Tim Synder started learning Taekwondo when he was 15 years old. His love for martial arts stems from the way it helped him develop his confidence and self-esteem. As Snyder grew up, he battled with dyslexia and often struggled in school. Because of this, his confidence was low, and because it was the 1960s, little research had been done about dyslexia.
“One of my parents’ siblings had told them that they had read an article that people who struggle with dyslexia, if they did martial arts, it builds their confidence,” Snyder said.
At the time, his cousin ran a Taekwondo class at the University of Nebraska-Lincoln, and Snyder ended up making a commute from his hometown in Hickman to Lincoln twice every week for class.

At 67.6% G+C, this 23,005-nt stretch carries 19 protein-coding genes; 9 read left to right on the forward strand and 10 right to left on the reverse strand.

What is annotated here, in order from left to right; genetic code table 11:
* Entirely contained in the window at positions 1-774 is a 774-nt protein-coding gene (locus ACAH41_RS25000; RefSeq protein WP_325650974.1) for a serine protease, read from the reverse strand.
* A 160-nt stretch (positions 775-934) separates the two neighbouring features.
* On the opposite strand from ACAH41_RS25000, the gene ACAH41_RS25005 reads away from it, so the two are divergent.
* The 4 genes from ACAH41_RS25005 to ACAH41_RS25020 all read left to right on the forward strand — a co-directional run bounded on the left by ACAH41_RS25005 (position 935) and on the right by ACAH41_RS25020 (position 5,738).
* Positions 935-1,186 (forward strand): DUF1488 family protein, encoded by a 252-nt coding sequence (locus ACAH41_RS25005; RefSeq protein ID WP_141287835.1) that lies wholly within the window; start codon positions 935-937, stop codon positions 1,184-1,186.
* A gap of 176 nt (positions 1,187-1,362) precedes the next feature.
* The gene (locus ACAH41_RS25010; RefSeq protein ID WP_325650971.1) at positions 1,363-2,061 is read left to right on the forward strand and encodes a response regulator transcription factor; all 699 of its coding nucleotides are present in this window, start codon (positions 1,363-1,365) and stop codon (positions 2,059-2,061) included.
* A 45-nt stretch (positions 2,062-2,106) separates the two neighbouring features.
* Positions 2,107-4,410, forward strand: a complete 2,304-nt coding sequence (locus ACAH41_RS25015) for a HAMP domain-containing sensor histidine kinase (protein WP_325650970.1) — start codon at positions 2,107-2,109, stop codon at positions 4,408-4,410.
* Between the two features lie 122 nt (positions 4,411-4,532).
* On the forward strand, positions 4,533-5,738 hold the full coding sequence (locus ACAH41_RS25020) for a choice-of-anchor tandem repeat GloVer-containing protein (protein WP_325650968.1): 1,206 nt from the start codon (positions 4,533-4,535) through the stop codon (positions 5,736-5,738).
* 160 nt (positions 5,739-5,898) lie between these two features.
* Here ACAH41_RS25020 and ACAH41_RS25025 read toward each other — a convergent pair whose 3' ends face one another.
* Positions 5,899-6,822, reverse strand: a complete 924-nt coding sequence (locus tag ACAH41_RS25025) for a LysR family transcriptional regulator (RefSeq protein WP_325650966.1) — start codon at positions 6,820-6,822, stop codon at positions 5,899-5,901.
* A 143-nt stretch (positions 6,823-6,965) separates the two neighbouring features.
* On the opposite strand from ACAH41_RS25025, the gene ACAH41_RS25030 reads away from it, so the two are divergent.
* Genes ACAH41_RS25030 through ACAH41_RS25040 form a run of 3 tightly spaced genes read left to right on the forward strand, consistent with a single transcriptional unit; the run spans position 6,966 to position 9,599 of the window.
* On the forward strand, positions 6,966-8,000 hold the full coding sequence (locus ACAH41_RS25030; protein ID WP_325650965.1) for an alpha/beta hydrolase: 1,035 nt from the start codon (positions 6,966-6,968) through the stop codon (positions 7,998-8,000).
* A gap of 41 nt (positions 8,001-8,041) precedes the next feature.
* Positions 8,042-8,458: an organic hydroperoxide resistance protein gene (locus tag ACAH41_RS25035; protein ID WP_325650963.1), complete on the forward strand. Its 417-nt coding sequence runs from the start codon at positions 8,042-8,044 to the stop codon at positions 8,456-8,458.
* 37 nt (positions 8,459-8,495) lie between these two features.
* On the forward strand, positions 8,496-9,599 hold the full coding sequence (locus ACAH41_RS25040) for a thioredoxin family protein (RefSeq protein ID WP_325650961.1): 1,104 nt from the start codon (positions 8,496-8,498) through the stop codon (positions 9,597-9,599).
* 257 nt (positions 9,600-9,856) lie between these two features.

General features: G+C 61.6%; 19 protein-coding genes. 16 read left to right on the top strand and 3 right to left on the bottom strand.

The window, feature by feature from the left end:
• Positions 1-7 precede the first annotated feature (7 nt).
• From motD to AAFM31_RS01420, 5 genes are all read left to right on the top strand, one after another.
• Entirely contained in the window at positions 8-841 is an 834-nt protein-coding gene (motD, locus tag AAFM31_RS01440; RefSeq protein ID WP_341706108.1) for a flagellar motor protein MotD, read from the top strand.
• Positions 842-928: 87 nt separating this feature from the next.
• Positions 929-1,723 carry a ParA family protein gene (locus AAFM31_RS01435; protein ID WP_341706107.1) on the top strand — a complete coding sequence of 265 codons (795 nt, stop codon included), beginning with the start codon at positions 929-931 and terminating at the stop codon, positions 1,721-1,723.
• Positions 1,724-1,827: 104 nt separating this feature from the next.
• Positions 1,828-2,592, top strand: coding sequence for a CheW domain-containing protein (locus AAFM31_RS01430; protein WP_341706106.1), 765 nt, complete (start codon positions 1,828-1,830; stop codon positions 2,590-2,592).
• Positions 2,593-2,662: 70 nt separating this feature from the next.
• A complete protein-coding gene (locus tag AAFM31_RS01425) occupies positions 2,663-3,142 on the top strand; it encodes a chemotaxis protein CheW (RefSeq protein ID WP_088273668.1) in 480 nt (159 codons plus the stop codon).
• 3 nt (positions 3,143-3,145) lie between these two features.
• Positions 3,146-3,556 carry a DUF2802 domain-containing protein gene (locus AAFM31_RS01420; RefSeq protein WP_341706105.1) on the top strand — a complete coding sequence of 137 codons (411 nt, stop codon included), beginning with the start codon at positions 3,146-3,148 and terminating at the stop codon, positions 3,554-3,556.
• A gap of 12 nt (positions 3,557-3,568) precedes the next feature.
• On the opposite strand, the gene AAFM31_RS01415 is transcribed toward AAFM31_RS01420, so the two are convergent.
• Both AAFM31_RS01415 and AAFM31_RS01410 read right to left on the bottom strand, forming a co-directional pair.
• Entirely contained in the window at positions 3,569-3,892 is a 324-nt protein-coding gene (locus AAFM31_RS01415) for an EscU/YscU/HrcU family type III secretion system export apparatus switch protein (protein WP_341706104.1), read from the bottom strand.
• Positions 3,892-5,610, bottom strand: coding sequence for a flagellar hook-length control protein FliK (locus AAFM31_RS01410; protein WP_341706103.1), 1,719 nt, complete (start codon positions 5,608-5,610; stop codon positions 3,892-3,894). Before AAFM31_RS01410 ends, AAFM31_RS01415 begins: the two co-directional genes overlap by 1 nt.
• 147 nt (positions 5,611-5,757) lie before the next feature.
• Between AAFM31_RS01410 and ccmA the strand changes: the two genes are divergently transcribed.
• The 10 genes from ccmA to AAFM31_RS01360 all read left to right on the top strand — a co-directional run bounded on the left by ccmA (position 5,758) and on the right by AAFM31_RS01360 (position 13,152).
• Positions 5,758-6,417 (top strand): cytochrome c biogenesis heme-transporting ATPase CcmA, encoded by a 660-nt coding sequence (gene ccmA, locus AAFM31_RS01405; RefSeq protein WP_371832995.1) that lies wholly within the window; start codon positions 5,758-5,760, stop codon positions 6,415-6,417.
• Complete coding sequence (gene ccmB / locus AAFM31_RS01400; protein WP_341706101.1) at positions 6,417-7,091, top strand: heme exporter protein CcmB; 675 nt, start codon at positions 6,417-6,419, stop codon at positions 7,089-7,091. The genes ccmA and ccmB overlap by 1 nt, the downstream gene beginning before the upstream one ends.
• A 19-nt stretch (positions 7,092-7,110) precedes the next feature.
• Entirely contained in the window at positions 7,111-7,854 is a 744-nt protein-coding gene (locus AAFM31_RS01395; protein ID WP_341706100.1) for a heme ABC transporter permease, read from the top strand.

After he reached brown belt — the belt one step below the highest level in most martial arts — Snyder taught his first Taekwondo class.
Now a 10th degree black belt and one of the most qualified instructors in the country, Synder owns Sei Shin Kan Karate in downtown Lincoln, and is teaching the new generation of martial arts lovers how to build their own confidence, self-esteem and integrate martial arts philosophies into their daily lives.
Primarily used for self-defense, Taekwondo originated in Korea. It falls under the category of martial arts, which have been around since the dawn of time. Literally meaning “way of the hand and foot,” Taekwondo (태권도) is a specialized form of martial arts developed by Koreans after World War II.